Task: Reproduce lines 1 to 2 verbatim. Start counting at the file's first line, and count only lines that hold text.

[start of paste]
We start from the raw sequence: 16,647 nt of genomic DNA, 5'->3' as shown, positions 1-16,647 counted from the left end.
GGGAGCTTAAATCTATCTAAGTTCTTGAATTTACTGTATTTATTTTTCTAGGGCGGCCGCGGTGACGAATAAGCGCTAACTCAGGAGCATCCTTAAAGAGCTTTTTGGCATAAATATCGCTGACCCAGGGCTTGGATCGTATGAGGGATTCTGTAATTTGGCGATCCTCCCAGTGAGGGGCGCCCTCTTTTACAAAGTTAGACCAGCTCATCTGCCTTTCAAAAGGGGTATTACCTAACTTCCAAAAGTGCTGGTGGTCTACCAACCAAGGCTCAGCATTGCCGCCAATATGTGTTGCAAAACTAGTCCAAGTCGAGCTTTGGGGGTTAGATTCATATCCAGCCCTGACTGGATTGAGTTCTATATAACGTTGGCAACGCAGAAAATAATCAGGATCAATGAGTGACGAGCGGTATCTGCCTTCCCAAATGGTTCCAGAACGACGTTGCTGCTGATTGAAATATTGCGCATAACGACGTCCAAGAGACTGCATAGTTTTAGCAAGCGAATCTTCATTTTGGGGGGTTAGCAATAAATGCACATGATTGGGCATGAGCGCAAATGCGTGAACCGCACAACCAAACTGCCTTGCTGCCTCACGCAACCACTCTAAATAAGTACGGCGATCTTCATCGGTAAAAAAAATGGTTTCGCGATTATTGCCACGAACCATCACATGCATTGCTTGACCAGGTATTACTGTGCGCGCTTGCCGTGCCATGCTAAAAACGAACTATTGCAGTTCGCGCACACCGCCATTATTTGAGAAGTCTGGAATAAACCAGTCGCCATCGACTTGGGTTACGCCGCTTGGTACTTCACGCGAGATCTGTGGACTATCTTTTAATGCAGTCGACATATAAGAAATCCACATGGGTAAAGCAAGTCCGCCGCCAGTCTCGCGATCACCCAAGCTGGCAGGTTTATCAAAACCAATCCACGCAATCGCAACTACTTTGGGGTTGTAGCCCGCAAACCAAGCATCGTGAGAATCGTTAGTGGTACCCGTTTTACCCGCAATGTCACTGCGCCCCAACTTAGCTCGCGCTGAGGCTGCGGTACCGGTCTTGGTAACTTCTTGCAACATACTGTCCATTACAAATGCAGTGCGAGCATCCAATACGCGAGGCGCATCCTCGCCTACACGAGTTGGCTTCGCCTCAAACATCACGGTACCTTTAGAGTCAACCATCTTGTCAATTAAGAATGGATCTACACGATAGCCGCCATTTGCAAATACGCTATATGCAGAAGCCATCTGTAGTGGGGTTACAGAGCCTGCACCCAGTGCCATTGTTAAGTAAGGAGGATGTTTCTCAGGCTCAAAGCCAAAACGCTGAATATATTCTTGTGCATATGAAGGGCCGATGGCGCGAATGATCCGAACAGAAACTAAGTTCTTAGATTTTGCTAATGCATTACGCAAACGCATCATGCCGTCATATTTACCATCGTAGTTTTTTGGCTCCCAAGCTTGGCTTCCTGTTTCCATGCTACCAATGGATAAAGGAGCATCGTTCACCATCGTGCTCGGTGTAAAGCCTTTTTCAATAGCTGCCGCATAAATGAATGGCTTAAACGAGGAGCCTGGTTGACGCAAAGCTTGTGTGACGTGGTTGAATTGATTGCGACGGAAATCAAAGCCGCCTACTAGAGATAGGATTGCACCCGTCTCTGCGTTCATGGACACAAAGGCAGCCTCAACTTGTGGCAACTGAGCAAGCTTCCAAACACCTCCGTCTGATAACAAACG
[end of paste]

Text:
We start from the raw sequence: 16,647 nt of genomic DNA, 5'->3' as shown, positions 1-16,647 counted from the left end.
GGGAGCTTAAATCTATCTAAGTTCTTGAATTTACTGTATTTATTTTTCTAGGGCGGCCGCGGTGACGAATAAGCGCTAACTCAGGAGCATCCTTAAAGAGCTTTTTGGCATAAATATCGCTGACCCAGGGCTTGGATCGTATGAGGGATTCTGTAATTTGGCGATCCTCCCAGTGAGGGGCGCCCTCTTTTACAAAGTTAGACCAGCTCATCTGCCTTTCAAAAGGGGTATTACCTAACTTCCAAAAGTGCTGGTGGTCTACCAACCAAGGCTCAGCATTGCCGCCAATATGTGTTGCAAAACTAGTCCAAGTCGAGCTTTGGGGGTTAGATTCATATCCAGCCCTGACTGGATTGAGTTCTATATAACGTTGGCAACGCAGAAAATAATCAGGATCAATGAGTGACGAGCGGTATCTGCCTTCCCAAATGGTTCCAGAACGACGTTGCTGCTGATTGAAATATTGCGCATAACGACGTCCAAGAGACTGCATAGTTTTAGCAAGCGAATCTTCATTTTGGGGGGTTAGCAATAAATGCACATGATTGGGCATGAGCGCAAATGCGTGAACCGCACAACCAAACTGCCTTGCTGCCTCACGCAACCACTCTAAATAAGTACGGCGATCTTCATCGGTAAAAAAAATGGTTTCGCGATTATTGCCACGAACCATCACATGCATTGCTTGACCAGGTATTACTGTGCGCGCTTGCCGTGCCATGCTAAAAACGAACTATTGCAGTTCGCGCACACCGCCATTATTTGAGAAGTCTGGAATAAACCAGTCGCCATCGACTTGGGTTACGCCGCTTGGTACTTCACGCGAGATCTGTGGACTATCTTTTAATGCAGTCGACATATAAGAAATCCACATGGGTAAAGCAAGTCCGCCGCCAGTCTCGCGATCACCCAAGCTGGCAGGTTTATCAAAACCAATCCACGCAATCGCAACTACTTTGGGGTTGTAGCCCGCAAACCAAGCATCGTGAGAATCGTTAGTGGTACCCGTTTTACCCGCAATGTCACTGCGCCCCAACTTAGCTCGCGCTGAGGCTGCGGTACCGGTCTTGGTAACTTCTTGCAACATACTGTCCATTACAAATGCAGTGCGAGCATCCAATACGCGAGGCGCATCCTCGCCTACACGAGTTGGCTTCGCCTCAAACATCACGGTACCTTTAGAGTCAACCATCTTGTCAATTAAGAATGGATCTACACGATAGCCGCCATTTGCAAATACGCTATATGCAGAAGCCATCTGTAGTGGGGTTACAGAGCCTGCACCCAGTGCCATTGTTAAGTAAGGAGGATGTTTCTCAGGCTCAAAGCCAAAACGCTGAATATATTCTTGTGCATATGAAGGGCCGATGGCGCGAATGATCCGAACAGAAACTAAGTTCTTAGATTTTGCTAATGCATTACGCAAACGCATCATGCCGTCATATTTACCATCGTAGTTTTTTGGCTCCCAAGCTTGGCTTCCTGTTTCCATGCTACCAATGGATAAAGGAGCATCGTTCACCATCGTGCTCGGTGTAAAGCCTTTTTCAATAGCTGCCGCATAAATGAATGGCTTAAACGAGGAGCCTGGTTGACGCAAAGCTTGTGTGACGTGGTTGAATTGATTGCGACGGAAATCAAAGCCGCCTACTAGAGATAGGATTGCACCCGTCTCTGCGTTCATGGACACAAAGGCAGCCTCAACTTGTGGCAACTGAGCAAGCTTCCAAACACCTCCGTCTGATAACAAACG